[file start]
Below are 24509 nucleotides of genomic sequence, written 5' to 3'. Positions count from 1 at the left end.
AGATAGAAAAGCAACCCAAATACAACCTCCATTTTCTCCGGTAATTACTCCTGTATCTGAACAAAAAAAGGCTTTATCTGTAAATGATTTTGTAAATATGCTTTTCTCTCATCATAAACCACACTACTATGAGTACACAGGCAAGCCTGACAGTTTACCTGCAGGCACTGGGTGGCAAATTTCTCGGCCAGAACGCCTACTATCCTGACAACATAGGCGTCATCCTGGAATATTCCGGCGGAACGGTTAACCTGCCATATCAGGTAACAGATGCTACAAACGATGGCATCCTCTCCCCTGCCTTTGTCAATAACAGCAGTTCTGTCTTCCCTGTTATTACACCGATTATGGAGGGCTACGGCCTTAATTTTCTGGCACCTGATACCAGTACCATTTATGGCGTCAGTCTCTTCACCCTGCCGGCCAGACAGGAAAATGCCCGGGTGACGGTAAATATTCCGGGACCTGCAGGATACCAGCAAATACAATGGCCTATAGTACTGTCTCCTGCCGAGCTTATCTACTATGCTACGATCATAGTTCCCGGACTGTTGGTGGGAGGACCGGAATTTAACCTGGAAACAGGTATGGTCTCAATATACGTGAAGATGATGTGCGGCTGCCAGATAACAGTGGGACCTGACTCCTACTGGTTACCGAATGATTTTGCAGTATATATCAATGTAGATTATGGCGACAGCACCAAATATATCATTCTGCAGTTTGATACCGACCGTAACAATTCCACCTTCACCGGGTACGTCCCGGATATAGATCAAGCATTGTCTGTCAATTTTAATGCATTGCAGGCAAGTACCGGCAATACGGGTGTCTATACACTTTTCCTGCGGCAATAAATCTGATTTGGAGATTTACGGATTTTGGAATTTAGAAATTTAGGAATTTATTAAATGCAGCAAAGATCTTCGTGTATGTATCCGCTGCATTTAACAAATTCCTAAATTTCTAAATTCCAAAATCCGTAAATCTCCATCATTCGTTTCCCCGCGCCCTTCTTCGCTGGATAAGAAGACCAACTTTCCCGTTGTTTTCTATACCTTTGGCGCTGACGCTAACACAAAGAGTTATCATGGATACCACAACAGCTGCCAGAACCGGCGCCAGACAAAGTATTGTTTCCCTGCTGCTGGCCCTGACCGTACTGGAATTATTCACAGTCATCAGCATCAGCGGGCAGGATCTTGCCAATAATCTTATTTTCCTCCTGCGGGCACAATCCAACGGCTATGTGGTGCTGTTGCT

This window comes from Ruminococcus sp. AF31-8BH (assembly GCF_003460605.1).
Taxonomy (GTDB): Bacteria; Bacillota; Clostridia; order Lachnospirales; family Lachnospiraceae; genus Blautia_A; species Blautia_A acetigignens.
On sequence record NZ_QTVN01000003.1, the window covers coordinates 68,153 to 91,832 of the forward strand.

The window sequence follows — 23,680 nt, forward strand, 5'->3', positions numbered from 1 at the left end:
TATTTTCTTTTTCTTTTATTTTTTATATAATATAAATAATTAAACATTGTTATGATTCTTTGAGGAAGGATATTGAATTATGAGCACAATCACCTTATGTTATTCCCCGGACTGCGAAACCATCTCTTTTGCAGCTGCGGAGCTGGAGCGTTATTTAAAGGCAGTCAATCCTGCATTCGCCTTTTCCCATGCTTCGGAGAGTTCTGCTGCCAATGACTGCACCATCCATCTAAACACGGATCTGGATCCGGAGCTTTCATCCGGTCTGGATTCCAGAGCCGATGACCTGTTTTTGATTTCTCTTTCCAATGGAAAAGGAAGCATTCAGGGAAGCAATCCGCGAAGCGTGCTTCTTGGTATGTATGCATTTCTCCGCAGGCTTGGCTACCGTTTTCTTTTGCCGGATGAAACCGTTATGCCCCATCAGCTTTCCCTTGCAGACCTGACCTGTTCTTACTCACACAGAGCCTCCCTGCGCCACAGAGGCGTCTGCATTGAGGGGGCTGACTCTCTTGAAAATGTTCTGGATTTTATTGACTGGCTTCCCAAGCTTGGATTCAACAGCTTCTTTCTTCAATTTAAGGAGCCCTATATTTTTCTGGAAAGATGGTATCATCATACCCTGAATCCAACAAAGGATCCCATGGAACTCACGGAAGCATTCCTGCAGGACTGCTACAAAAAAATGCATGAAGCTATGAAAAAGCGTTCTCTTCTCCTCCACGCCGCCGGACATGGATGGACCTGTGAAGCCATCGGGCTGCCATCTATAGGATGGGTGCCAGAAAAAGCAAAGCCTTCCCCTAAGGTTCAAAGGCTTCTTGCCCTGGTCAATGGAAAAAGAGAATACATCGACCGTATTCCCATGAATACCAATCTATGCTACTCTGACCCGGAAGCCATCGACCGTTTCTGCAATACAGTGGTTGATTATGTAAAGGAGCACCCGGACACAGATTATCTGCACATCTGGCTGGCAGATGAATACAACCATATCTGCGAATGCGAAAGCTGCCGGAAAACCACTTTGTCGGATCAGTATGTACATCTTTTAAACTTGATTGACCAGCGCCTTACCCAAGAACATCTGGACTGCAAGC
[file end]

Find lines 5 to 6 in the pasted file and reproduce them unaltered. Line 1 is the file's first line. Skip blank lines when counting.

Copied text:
On sequence record NZ_QTVN01000003.1, the window covers coordinates 68,153 to 91,832 of the forward strand.

The window sequence follows — 23,680 nt, forward strand, 5'->3', positions numbered from 1 at the left end: